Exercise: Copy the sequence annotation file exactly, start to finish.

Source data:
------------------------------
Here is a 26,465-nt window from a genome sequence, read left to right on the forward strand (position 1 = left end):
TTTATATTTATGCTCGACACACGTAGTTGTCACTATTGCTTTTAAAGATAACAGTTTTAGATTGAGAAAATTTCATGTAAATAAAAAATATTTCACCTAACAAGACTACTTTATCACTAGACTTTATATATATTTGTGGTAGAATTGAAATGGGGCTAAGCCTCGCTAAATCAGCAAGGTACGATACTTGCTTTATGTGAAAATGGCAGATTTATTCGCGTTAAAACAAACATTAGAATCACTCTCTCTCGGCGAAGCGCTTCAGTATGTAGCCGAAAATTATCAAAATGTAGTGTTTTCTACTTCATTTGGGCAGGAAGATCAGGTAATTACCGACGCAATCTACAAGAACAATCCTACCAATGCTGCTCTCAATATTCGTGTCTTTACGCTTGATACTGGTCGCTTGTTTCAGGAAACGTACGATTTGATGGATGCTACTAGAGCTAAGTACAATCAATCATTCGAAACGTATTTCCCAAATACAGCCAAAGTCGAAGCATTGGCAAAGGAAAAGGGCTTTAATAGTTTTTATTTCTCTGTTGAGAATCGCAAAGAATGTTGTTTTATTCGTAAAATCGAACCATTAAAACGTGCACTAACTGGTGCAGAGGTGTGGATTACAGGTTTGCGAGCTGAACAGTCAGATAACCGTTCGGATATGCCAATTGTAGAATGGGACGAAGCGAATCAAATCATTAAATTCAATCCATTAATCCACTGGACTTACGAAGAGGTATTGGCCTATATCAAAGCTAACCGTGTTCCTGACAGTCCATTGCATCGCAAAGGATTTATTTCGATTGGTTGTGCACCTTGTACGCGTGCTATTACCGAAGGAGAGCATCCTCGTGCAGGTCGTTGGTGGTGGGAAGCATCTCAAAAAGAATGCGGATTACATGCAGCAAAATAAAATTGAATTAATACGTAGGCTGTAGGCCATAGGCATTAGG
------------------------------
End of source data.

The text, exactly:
Here is a 26,465-nt window from a genome sequence, read left to right on the forward strand (position 1 = left end):
TTTATATTTATGCTCGACACACGTAGTTGTCACTATTGCTTTTAAAGATAACAGTTTTAGATTGAGAAAATTTCATGTAAATAAAAAATATTTCACCTAACAAGACTACTTTATCACTAGACTTTATATATATTTGTGGTAGAATTGAAATGGGGCTAAGCCTCGCTAAATCAGCAAGGTACGATACTTGCTTTATGTGAAAATGGCAGATTTATTCGCGTTAAAACAAACATTAGAATCACTCTCTCTCGGCGAAGCGCTTCAGTATGTAGCCGAAAATTATCAAAATGTAGTGTTTTCTACTTCATTTGGGCAGGAAGATCAGGTAATTACCGACGCAATCTACAAGAACAATCCTACCAATGCTGCTCTCAATATTCGTGTCTTTACGCTTGATACTGGTCGCTTGTTTCAGGAAACGTACGATTTGATGGATGCTACTAGAGCTAAGTACAATCAATCATTCGAAACGTATTTCCCAAATACAGCCAAAGTCGAAGCATTGGCAAAGGAAAAGGGCTTTAATAGTTTTTATTTCTCTGTTGAGAATCGCAAAGAATGTTGTTTTATTCGTAAAATCGAACCATTAAAACGTGCACTAACTGGTGCAGAGGTGTGGATTACAGGTTTGCGAGCTGAACAGTCAGATAACCGTTCGGATATGCCAATTGTAGAATGGGACGAAGCGAATCAAATCATTAAATTCAATCCATTAATCCACTGGACTTACGAAGAGGTATTGGCCTATATCAAAGCTAACCGTGTTCCTGACAGTCCATTGCATCGCAAAGGATTTATTTCGATTGGTTGTGCACCTTGTACGCGTGCTATTACCGAAGGAGAGCATCCTCGTGCAGGTCGTTGGTGGTGGGAAGCATCTCAAAAAGAATGCGGATTACATGCAGCAAAATAAAATTGAATTAATACGTAGGCTGTAGGCCATAGGCATTAGG